Between Two Worlds
My art explores the relationship and the actual space between worlds: imagination and reality, childhood and adulthood, the dream and waking, fiction and non-fiction, television and everyday life. I am interested in the space and the places where these worlds meet, communicate, often collide and sometimes blend. I have created a cast of over 400 imaginary characters, life-size and toy-sized, flat and 3-D, which have become a visual repertory company that perform two and three dimensional narratives, in fictional and “real world” landscapes.
The role of the viewer/audience is very important in my work, so I create the room and mystery to encourage the viewer to project his/her own ideas, feelings and associations onto the individual characters and into the dramas being acted out. This viewer participation helps to bring the “imaginary” to life, thus creating a bridge between worlds. Working with a variety of sizes I hope to encourage the viewer to both experience their childhood memories of playing with toys and then also walk into a life-size world where they can become part of the story.
As a child, I grew up with parents who were involved with theater and television. My father created and produced television shows in the 1950’s and I grew up watching my imaginary friend Hassy suddenly part of the television show “ The Real McCoys “. My grandparents were actors/singers. Growing up in Hollywood had a strong impact on my creative process. My childhood memories have become a major force in my work.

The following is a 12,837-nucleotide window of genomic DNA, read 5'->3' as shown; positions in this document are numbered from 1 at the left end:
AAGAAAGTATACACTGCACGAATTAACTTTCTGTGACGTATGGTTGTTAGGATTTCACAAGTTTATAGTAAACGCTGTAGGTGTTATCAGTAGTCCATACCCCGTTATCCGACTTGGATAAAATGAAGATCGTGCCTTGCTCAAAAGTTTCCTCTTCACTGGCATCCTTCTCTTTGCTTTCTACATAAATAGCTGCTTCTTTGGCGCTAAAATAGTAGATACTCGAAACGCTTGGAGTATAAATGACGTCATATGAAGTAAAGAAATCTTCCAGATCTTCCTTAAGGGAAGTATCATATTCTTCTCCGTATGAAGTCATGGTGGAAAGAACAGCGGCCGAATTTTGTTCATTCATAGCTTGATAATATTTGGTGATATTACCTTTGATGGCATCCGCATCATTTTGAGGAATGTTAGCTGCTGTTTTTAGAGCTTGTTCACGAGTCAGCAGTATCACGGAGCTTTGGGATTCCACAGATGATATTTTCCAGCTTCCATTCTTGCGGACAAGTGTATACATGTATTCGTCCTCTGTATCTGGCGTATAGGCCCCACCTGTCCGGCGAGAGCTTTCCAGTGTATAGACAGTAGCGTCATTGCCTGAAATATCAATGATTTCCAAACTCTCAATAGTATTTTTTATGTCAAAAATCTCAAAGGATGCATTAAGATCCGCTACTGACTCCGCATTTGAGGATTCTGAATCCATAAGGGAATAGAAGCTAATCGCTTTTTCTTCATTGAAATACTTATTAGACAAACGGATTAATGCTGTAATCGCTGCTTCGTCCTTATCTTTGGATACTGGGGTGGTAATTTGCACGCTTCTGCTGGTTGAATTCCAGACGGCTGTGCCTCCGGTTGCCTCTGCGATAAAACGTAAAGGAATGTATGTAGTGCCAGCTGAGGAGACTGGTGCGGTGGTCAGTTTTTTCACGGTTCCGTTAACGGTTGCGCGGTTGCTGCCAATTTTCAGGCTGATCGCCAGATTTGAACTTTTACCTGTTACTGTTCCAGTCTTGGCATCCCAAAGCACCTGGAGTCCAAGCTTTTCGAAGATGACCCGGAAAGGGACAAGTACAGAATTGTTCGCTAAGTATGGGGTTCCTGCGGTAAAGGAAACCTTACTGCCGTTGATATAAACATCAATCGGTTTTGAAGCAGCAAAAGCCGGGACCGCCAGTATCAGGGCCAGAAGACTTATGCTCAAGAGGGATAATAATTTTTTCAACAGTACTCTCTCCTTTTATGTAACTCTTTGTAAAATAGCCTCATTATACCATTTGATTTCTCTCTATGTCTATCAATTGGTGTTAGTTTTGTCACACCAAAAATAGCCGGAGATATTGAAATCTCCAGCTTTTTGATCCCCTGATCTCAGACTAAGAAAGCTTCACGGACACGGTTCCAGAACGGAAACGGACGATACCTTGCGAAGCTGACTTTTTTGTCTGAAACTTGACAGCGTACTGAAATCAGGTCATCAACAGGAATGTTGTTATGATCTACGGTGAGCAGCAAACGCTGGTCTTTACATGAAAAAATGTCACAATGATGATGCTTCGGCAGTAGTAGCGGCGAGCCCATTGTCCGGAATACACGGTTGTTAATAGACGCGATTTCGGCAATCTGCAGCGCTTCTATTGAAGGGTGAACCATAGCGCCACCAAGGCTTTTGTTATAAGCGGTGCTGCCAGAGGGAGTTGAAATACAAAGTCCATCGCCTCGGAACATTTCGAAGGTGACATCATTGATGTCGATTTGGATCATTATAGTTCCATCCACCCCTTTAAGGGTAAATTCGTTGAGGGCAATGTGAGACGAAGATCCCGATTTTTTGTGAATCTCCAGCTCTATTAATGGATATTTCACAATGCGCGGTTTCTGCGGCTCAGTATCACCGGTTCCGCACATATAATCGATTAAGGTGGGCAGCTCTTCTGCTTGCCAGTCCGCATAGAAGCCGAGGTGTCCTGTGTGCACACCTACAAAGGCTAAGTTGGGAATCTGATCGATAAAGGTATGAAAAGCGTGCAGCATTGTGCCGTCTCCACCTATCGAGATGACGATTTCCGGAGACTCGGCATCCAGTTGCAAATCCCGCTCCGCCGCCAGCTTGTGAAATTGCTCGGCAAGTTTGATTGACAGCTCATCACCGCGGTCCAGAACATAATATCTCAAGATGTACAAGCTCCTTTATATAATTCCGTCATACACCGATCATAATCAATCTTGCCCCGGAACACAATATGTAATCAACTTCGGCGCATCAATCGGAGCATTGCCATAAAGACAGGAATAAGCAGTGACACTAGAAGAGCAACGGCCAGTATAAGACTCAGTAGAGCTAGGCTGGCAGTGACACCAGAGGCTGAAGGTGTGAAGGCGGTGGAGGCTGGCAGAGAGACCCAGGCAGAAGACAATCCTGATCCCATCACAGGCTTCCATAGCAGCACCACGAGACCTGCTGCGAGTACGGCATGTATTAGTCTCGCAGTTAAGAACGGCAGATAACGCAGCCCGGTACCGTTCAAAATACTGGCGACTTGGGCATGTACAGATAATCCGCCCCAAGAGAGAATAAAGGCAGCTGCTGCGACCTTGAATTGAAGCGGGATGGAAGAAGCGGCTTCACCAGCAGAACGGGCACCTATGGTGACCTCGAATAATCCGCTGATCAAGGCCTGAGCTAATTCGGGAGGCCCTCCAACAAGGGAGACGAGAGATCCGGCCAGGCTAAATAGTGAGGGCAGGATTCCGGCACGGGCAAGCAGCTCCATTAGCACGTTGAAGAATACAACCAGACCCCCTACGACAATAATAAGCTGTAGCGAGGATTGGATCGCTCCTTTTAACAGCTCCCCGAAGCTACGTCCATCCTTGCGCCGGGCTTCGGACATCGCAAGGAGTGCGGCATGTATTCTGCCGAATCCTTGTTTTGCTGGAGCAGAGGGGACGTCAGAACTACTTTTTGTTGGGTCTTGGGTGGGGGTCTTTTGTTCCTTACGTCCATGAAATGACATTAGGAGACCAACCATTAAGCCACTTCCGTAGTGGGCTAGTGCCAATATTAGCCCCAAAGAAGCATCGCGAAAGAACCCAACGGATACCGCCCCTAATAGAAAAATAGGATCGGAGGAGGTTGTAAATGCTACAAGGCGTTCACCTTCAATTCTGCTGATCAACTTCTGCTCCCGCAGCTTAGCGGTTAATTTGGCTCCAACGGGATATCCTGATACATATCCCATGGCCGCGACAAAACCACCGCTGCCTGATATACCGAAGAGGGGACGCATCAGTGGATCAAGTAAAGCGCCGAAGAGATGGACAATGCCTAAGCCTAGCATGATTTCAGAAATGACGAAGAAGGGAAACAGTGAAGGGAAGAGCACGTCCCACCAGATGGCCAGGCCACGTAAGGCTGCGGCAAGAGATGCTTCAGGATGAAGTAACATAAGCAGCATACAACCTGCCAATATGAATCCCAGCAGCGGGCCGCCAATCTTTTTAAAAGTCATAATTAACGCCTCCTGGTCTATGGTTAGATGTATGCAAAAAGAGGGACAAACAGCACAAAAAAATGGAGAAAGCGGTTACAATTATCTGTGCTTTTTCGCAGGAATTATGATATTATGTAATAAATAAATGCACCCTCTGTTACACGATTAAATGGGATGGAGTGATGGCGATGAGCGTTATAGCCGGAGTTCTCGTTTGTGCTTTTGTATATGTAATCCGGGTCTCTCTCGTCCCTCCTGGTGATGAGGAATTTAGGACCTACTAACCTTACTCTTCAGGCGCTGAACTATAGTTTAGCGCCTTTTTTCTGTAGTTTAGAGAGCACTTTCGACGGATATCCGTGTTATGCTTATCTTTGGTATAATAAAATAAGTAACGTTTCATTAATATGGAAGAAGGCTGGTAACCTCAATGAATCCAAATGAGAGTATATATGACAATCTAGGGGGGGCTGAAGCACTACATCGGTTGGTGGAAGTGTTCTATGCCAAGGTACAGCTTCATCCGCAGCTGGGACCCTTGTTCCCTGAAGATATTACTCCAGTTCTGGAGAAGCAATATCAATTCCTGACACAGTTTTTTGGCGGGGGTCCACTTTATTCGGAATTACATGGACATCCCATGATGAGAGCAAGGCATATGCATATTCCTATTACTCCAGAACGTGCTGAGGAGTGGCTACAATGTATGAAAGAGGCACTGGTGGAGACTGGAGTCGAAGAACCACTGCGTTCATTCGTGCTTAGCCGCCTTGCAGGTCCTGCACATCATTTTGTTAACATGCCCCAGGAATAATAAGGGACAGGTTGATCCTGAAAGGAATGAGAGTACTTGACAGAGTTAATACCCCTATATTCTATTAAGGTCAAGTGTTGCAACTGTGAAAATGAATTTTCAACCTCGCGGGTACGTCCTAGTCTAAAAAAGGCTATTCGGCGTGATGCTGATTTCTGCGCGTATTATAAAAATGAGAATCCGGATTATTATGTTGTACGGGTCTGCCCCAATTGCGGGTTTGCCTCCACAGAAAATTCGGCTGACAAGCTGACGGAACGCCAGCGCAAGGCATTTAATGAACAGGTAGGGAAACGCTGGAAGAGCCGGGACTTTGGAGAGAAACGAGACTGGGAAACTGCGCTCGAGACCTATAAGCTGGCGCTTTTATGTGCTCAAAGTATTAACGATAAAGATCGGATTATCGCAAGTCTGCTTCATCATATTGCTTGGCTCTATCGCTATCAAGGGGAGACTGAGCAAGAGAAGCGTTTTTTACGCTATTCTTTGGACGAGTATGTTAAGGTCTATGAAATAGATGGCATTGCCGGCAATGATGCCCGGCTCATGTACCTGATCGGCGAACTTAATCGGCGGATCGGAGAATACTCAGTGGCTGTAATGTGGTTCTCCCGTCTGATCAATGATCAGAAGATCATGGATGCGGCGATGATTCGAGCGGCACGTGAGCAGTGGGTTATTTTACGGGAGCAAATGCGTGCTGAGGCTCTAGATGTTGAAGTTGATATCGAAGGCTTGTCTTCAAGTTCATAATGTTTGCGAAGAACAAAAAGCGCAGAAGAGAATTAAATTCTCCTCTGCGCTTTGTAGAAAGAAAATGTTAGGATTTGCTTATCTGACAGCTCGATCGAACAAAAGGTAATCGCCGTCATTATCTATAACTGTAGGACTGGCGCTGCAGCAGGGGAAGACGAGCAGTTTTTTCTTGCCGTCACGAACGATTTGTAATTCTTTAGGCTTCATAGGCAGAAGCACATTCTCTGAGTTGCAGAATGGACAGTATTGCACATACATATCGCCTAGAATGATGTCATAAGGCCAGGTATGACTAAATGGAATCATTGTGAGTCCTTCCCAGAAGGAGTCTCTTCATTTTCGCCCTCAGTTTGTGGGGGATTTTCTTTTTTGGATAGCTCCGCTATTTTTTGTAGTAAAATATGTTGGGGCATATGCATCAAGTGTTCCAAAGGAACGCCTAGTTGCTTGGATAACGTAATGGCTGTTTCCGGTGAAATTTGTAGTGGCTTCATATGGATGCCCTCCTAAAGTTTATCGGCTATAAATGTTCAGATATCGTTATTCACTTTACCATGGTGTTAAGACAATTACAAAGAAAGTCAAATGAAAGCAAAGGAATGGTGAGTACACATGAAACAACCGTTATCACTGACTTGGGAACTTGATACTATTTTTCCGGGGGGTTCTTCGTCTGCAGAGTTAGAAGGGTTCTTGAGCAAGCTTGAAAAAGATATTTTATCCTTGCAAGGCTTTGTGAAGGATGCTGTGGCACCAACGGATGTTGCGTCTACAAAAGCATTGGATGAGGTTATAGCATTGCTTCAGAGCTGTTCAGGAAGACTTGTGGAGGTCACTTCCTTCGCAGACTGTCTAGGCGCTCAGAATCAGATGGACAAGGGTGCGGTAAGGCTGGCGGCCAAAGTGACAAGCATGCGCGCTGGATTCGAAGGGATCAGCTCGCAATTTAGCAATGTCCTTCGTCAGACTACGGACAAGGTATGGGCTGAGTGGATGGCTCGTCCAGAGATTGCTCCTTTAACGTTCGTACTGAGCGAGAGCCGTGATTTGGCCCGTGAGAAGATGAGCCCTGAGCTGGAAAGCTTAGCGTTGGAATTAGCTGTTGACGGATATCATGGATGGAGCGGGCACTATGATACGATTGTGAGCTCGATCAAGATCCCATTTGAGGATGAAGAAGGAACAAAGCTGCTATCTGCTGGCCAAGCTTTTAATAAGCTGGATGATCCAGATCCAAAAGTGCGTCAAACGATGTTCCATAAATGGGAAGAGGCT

“Laurie Pincus has never gotten out of touch with her childhood; her paintings and sculptures are part of a direct continuum that began when as an infant, she separated her crayons into male and female characters and made up stories about them. Today, her characters range from hand-held to life-size, but they are still crayon-bright in color, and they still move through worlds generated by Pincus’ imagination. These worlds are fantastic but they are also based on reality. They have the naiveté of a child’s vision, but the haunting truth of social commentary. – Betty Ann Brown, Artweek
“Laurie Pincus aims to show us her fascination with the psychological and the spiritual via an artistic language that she developed in her childhood. But this language grapples with adult situations and emotions: self-discovery; dream visions; romance; our own shadow characters; and gender roles, especially those of women. She uses this art of the child in a culture that is markedly ambivalent about its children: we seem at the extremes of abuse or manipulation. Never the less, she still hopes that her audience will connect with her vision in its vulnerability, compassion and gentle humor. For Pincus life is a gift in which to delight and where dreaming is as real as waking.” - Gordon L. Fuglie, Director Laband Art Gallery, Loyola Marymount University.